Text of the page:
“It was like night and day. Suddenly the phone didn’t stop ringing. We were booked weeks in advance after that article appeared,” says Carly. “It also didn’t hurt that by then the liquor license had come through. Ryan’s the hardest-working person I’ve ever met in my life. He never gives up on his vision.” There’s no question that Chef Ryan’s constantly-evolving menu of creative tapas packed with distinct and diverse flavours is the star attraction at Public. “We’re too in love with food to not constantly be playing and wondering what is the next new dish we can’t take off the menu,” says Carly. Special features are often a precursor to what ends up on the menu. It’s a real-time way to test dishes out and then dig into the feedback they get from customers. However, there is a handful of dishes you’re sure to find on the menu. The smoked salmon from T.J.’s on Yukon potato rosti served with a dollop of cream cheese mousse has been a mainstay since day one, and Ryan and Carly wouldn’t dream of taking it off the menu. Patatas bravas is made with chunks of fried potato topped with a spicy tomato sauce, yet the ingredients can vary wildly, and in the last ten years, Public has served up hundreds of variations on this classic Spanish dish. Pot de foie with seasonal preserves, grilled scallops with fennel soubise, or PEI mussels in a white wine garlic cream sauce, whatever’s on the current menu, is sure to be made from scratch using the freshest ingredients. Public is also known for its old-world wines, Ontario craft beers, and diverse selection of cocktails. “We put a lot of creative energy into our cocktails. Nothing’s complicated, there are not tons of ingredients. The focus is on fresh juices and using high-quality ingredients from all over. The Bee’s Knees is made with lemon juice squeezed that afternoon. Freshness is key,” says Carly.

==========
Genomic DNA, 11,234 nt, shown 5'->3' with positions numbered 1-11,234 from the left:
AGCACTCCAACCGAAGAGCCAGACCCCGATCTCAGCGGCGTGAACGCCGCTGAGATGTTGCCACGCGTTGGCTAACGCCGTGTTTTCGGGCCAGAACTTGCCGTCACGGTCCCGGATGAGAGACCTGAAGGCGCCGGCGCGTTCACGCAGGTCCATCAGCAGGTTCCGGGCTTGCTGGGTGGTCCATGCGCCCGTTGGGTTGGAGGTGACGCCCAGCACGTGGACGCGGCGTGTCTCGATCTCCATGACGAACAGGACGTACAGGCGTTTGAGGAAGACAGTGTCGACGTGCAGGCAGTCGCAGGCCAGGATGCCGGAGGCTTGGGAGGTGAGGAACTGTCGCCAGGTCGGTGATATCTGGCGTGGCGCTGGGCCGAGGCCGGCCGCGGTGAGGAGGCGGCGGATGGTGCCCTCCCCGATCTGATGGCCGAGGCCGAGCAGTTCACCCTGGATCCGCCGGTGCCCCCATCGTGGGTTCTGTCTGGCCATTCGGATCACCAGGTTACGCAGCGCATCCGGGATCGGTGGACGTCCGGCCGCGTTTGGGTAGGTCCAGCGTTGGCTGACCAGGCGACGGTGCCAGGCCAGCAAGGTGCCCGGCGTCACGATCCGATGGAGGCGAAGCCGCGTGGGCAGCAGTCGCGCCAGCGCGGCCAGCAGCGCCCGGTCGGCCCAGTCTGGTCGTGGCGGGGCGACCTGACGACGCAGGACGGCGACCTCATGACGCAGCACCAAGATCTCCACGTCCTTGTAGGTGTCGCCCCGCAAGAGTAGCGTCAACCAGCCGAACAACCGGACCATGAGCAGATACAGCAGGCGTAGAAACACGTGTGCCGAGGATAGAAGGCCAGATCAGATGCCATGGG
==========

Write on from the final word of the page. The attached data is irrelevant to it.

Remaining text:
In December 2017, Public Kitchen & Bar moved to a larger space in a plaza at 300 Victoria Street North that seats about 70, roughly doubling that of the original location. A retro-elegant interior, ambient lighting, and an extremely eclectic playlist that often has diners scrolling through the Shazam app to identify the song playing are all vital elements to Public’s unique atmosphere and success, as are the friendly, knowledgeable, and accommodating servers. “We’re blessed to work with a tight-knit crew who believe in us and love what they’re doing. It’s a magical perfect storm of getting the elements right, and I think this authenticity comes across to people,” says Carly. From the moment the new location opened, they had no trouble filling seats. That is until Covid came along. Like other restaurants, Public was forced to close down, and Ryan and Carly had to shift gears to survive. “Covid brought a focus on family. We went to a bigger format for the menu and started to do family dinners, which worked well for a while, but by the third lockdown, we began a return to the tapas format,” says Carly.

The idea for Gord’s restaurant within a restaurant was looming in the background before Covid, but was put on the fast track at the start of the pandemic. During Covid, Ryan and Carly served lunches in the restaurant, but the concept of Gord’s burgers and classics has evolved into takeaway only. Public Kitchen & Bar’s latest dining concept is called Thursday Crush. Tentatively set to run every second week, the idea is to create a 10-course themed tasting feast based on different regions of France, Italy, or Spain. Unsurprisingly, taste excursions to Provence and the French and Italian Riviera have proven wildly successful.